Taxing Times Ahead In Portugal?

16.12.15

Please note that this article is over six months old. While Blevins Franks takes care to make sure that information is accurate on the date of publication, some content may change over time. You should not rely on the accuracy of legislation and tax information in this article; take professional advice for your circumstances.

These are uncertain times in Portugal, following a couple of months of political turmoil. Will the new Socialist government increase capital taxes?

These are uncertain times in Portugal, following a couple of months of political turmoil. This is the first time that Portugal has a left alliance government, and we need to see how this will pan out and affect expatriates living here.

The Socialist government has vowed to both ease austerity and abide by the Eurozone debt reduction rules – a very tough balancing act.

One way for governments to increase revenue is to increase taxes – as happened under the previous administration. The new government, however, has pledged to increase workers’ disposable income and has spoken about cutting taxes. In particular we expect the surtax imposed under austerity measures to be cut.

A solution would therefore be for the government to focus on tax rises on the wealthy, for example by increasing capital taxes.

We have seen this happen elsewhere. When socialist François Hollande came to power in France in 2012, his party implemented a number of tax rises on the wealthy. Fixed tax rates on investment income and capital gains were abolished so that they are now taxed at the income tax scale rates – resulting in higher taxes for higher earners. Surtaxes were added to capital gains on the sale of real estate.

In the UK, the Labour government introduced a new top rate of income tax of 50% in 2010, something which the following Coalition government then reduced to 45%.

Another way of raising more capital taxes would be to increase inheritance tax. Portugal’s “stamp duty” is relatively innocuous compared to countries like the UK, France and Spain. The government could potentially make changes here, for example by taxing large inheritances even where inherited by the immediate family, and making this apply to worldwide assets.

It may therefore become even more important for expatriates in Portugal to take steps to protect their wealth from tax.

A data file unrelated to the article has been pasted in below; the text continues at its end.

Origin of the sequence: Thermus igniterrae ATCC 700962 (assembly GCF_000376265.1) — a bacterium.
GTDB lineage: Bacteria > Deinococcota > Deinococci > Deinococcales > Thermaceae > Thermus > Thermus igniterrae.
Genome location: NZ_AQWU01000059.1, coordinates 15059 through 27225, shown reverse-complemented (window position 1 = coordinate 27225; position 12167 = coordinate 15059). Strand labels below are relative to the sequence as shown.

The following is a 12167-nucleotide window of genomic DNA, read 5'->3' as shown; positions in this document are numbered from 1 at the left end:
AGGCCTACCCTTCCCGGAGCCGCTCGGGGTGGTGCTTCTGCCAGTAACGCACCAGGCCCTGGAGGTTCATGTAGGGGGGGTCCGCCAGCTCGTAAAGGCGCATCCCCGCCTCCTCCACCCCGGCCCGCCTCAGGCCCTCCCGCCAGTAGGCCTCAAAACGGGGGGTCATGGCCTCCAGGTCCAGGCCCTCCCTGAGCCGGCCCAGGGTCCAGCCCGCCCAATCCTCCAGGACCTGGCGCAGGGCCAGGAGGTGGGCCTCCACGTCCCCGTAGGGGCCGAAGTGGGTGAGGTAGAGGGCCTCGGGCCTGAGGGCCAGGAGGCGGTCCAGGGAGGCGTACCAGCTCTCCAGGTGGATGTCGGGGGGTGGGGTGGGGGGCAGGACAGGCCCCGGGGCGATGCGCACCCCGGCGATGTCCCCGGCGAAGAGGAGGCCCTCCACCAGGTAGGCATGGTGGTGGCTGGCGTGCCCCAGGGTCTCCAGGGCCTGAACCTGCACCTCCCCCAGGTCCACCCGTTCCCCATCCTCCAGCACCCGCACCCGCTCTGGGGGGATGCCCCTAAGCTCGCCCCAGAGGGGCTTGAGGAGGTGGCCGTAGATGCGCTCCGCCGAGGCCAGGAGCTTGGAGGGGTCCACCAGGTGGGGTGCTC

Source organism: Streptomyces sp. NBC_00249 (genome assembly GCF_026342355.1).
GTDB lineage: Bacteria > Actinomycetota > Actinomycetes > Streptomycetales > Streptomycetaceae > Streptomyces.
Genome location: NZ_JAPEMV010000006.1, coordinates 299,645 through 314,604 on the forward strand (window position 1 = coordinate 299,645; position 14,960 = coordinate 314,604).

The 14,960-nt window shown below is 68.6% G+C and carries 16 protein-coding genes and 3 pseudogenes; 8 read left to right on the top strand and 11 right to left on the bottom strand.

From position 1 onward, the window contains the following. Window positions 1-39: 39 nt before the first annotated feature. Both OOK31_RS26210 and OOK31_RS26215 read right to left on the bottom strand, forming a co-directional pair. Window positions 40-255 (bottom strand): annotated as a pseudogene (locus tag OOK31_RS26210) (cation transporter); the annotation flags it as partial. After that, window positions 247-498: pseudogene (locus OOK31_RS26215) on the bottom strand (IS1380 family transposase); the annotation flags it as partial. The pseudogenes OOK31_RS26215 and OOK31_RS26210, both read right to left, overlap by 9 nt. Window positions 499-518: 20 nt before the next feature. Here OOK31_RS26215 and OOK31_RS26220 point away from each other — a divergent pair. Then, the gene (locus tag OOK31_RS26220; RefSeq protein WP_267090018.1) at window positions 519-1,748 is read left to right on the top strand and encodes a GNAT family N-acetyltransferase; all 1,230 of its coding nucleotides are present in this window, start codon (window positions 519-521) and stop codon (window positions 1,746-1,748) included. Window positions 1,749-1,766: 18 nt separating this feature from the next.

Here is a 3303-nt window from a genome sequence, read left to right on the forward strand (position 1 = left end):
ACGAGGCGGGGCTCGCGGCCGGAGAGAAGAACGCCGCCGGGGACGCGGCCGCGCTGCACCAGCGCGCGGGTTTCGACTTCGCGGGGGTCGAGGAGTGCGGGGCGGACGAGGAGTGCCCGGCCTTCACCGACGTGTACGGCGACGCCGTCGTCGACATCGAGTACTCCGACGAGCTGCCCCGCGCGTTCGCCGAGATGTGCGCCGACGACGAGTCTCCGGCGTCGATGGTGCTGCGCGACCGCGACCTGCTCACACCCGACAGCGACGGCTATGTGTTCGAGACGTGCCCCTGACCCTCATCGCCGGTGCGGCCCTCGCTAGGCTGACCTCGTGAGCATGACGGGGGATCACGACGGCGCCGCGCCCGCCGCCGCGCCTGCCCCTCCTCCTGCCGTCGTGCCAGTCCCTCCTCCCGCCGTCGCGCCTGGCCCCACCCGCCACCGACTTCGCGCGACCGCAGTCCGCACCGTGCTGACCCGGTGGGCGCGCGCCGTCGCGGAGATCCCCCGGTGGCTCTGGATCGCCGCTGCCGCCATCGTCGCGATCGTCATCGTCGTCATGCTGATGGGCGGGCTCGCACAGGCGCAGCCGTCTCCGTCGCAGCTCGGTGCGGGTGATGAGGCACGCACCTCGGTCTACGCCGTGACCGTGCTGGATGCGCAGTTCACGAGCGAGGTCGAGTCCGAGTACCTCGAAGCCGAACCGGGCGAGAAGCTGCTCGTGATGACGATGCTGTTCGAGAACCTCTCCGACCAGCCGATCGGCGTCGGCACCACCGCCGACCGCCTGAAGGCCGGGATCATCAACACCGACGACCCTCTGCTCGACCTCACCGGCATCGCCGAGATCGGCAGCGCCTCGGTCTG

While we do not know at this stage exactly what the new government will do, it is worth noting that there are legitimate tax efficient investment structures available which have largely been unaffected by changes brought in by European governments and these are definitely worth considering in Portugal. In spite of austerity measures and higher taxes over recent years, they have remained largely untouched and, even in France with all President Hollande’s tax reforms, they continue to provide significant tax benefits. They are also still available in the UK and tax efficient for UK nationals living in Portugal.

Both tax planning and estate planning have become more complex, especially if you have cross-border interests. The new automatic exchange of information regime makes it more important to ensure you only use arrangements that are compliant in Portugal and anywhere else you have assets or heirs. Seek professional, personalised advice.

 

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16th December 2015

Tax rates, scope and reliefs may change. Any statements concerning taxation are based upon our understanding of current taxation laws and practices which are subject to change. Tax information has been summarised; an individual is advised to seek personalised advice.

Tax rates, scope and reliefs may change. Any statements concerning taxation are based upon our understanding of current taxation laws and practices which are subject to change. Tax information has been summarised; individuals should seek personalised advice.

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